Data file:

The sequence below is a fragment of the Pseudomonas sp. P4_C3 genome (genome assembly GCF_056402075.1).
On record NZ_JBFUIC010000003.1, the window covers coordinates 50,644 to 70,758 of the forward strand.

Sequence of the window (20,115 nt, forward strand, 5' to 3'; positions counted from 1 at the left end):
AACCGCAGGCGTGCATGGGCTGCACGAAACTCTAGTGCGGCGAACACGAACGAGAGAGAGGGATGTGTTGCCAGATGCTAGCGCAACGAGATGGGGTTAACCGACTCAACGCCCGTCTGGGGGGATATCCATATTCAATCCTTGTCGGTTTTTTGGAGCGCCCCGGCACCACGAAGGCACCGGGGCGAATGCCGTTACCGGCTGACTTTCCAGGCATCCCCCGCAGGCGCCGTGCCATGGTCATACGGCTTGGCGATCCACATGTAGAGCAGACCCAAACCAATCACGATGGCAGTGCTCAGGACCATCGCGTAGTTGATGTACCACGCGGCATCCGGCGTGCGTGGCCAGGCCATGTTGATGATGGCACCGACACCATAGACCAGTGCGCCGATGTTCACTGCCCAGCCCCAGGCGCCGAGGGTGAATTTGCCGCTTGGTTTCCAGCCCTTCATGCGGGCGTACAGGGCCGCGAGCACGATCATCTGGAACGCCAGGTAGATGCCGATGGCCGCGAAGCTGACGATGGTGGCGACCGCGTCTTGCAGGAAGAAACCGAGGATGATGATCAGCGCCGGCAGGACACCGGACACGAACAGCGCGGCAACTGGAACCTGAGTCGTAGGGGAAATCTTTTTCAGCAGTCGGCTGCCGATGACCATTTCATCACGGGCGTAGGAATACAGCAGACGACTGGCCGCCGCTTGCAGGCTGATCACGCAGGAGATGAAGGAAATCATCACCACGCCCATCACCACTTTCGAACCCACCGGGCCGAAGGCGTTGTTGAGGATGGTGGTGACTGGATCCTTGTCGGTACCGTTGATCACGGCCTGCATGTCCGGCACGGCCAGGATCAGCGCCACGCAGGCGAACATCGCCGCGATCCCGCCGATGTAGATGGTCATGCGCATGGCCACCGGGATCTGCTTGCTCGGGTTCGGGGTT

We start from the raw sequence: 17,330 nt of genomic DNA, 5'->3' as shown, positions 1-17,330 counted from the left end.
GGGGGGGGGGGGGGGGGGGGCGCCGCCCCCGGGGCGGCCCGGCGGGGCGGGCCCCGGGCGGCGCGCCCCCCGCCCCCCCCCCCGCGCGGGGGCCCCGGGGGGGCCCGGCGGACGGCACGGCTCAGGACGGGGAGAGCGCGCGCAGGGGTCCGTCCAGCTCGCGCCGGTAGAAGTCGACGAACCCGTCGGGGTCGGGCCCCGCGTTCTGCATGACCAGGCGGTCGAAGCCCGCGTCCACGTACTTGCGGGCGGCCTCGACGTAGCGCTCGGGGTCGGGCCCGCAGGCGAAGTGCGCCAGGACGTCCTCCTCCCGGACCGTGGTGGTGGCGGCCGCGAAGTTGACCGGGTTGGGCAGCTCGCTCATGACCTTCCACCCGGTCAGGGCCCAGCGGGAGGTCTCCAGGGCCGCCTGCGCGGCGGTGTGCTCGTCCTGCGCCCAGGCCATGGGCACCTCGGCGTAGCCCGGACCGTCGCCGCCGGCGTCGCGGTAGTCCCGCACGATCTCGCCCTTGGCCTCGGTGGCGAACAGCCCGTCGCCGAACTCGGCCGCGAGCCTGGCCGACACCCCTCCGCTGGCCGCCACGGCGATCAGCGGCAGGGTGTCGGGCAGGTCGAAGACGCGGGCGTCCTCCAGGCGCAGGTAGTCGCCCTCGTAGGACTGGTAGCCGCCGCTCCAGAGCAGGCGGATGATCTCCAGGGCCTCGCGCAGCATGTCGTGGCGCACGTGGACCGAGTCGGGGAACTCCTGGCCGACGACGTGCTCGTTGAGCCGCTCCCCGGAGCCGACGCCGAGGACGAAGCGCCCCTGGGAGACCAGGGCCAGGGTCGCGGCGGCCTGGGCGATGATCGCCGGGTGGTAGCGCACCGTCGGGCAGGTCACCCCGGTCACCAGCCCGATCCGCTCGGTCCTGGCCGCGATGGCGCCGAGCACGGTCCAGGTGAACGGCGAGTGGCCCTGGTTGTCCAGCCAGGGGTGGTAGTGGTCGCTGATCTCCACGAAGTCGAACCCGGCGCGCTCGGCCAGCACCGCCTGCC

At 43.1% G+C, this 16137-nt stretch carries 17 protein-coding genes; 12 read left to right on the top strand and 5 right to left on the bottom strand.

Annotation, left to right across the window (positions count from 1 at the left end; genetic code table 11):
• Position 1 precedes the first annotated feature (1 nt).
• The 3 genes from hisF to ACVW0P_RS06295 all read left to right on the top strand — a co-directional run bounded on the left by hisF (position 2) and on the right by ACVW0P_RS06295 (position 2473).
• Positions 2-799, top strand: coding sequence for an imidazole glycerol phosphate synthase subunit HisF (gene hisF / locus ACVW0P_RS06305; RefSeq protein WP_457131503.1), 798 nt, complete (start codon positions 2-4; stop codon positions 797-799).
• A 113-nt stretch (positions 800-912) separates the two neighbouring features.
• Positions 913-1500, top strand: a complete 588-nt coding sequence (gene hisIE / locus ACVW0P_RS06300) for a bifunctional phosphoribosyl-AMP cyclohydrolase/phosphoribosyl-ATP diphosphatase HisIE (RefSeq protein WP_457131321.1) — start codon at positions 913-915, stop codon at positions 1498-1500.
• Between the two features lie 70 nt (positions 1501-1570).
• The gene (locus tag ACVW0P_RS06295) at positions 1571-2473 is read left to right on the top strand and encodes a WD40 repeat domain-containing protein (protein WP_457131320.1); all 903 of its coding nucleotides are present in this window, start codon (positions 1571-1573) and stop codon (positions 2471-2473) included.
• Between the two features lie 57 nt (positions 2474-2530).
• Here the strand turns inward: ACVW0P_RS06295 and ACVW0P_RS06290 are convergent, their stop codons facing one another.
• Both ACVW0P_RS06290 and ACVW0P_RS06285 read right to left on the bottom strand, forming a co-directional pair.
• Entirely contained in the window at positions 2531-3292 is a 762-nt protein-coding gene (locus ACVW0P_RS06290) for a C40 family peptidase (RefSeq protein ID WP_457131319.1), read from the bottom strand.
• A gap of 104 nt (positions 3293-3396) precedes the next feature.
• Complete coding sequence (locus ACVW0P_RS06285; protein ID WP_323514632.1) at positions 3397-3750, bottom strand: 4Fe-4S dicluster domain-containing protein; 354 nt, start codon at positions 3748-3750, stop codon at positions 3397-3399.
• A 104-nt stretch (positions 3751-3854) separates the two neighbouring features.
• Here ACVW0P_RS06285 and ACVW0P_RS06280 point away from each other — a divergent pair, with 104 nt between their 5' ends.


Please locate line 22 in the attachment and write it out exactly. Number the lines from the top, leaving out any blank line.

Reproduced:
• A 104-nt stretch (positions 3751-3854) separates the two neighbouring features.